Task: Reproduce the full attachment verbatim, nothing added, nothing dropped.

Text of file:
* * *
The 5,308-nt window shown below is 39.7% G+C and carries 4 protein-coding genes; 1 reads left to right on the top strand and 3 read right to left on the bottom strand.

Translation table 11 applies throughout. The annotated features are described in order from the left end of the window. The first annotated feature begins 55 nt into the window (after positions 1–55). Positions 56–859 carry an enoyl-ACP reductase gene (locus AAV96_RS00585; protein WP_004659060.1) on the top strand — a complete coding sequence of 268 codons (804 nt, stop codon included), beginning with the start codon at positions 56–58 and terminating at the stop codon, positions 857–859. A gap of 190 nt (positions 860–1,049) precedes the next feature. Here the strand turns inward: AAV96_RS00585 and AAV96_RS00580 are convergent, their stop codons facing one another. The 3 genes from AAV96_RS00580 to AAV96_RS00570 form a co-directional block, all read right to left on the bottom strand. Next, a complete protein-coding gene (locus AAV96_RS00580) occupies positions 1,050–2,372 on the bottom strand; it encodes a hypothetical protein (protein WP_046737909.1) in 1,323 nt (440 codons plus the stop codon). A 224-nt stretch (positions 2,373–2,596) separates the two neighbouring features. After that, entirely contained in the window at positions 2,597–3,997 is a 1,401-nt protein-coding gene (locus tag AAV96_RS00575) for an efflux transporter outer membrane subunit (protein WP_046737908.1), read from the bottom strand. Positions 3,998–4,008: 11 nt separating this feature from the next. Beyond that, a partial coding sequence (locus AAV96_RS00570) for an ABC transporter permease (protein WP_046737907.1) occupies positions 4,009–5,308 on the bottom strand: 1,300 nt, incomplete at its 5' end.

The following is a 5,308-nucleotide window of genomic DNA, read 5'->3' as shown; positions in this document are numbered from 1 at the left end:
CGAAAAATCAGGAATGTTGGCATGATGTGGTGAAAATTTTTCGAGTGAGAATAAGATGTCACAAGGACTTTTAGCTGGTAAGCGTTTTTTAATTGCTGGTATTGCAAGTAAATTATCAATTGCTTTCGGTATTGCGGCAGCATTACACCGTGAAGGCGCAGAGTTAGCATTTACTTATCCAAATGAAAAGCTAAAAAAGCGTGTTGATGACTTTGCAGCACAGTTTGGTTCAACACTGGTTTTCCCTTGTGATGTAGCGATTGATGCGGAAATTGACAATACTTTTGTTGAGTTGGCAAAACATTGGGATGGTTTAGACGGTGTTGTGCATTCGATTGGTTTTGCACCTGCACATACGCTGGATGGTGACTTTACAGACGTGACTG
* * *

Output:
The 5,308-nt window shown below is 39.7% G+C and carries 4 protein-coding genes; 1 reads left to right on the top strand and 3 read right to left on the bottom strand.

Translation table 11 applies throughout. The annotated features are described in order from the left end of the window. The first annotated feature begins 55 nt into the window (after positions 1–55). Positions 56–859 carry an enoyl-ACP reductase gene (locus AAV96_RS00585; protein WP_004659060.1) on the top strand — a complete coding sequence of 268 codons (804 nt, stop codon included), beginning with the start codon at positions 56–58 and terminating at the stop codon, positions 857–859. A gap of 190 nt (positions 860–1,049) precedes the next feature. Here the strand turns inward: AAV96_RS00585 and AAV96_RS00580 are convergent, their stop codons facing one another. The 3 genes from AAV96_RS00580 to AAV96_RS00570 form a co-directional block, all read right to left on the bottom strand. Next, a complete protein-coding gene (locus AAV96_RS00580) occupies positions 1,050–2,372 on the bottom strand; it encodes a hypothetical protein (protein WP_046737909.1) in 1,323 nt (440 codons plus the stop codon). A 224-nt stretch (positions 2,373–2,596) separates the two neighbouring features. After that, entirely contained in the window at positions 2,597–3,997 is a 1,401-nt protein-coding gene (locus tag AAV96_RS00575) for an efflux transporter outer membrane subunit (protein WP_046737908.1), read from the bottom strand. Positions 3,998–4,008: 11 nt separating this feature from the next. Beyond that, a partial coding sequence (locus AAV96_RS00570) for an ABC transporter permease (protein WP_046737907.1) occupies positions 4,009–5,308 on the bottom strand: 1,300 nt, incomplete at its 5' end.

The following is a 5,308-nucleotide window of genomic DNA, read 5'->3' as shown; positions in this document are numbered from 1 at the left end:
CGAAAAATCAGGAATGTTGGCATGATGTGGTGAAAATTTTTCGAGTGAGAATAAGATGTCACAAGGACTTTTAGCTGGTAAGCGTTTTTTAATTGCTGGTATTGCAAGTAAATTATCAATTGCTTTCGGTATTGCGGCAGCATTACACCGTGAAGGCGCAGAGTTAGCATTTACTTATCCAAATGAAAAGCTAAAAAAGCGTGTTGATGACTTTGCAGCACAGTTTGGTTCAACACTGGTTTTCCCTTGTGATGTAGCGATTGATGCGGAAATTGACAATACTTTTGTTGAGTTGGCAAAACATTGGGATGGTTTAGACGGTGTTGTGCATTCGATTGGTTTTGCACCTGCACATACGCTGGATGGTGACTTTACAGACGTGACTG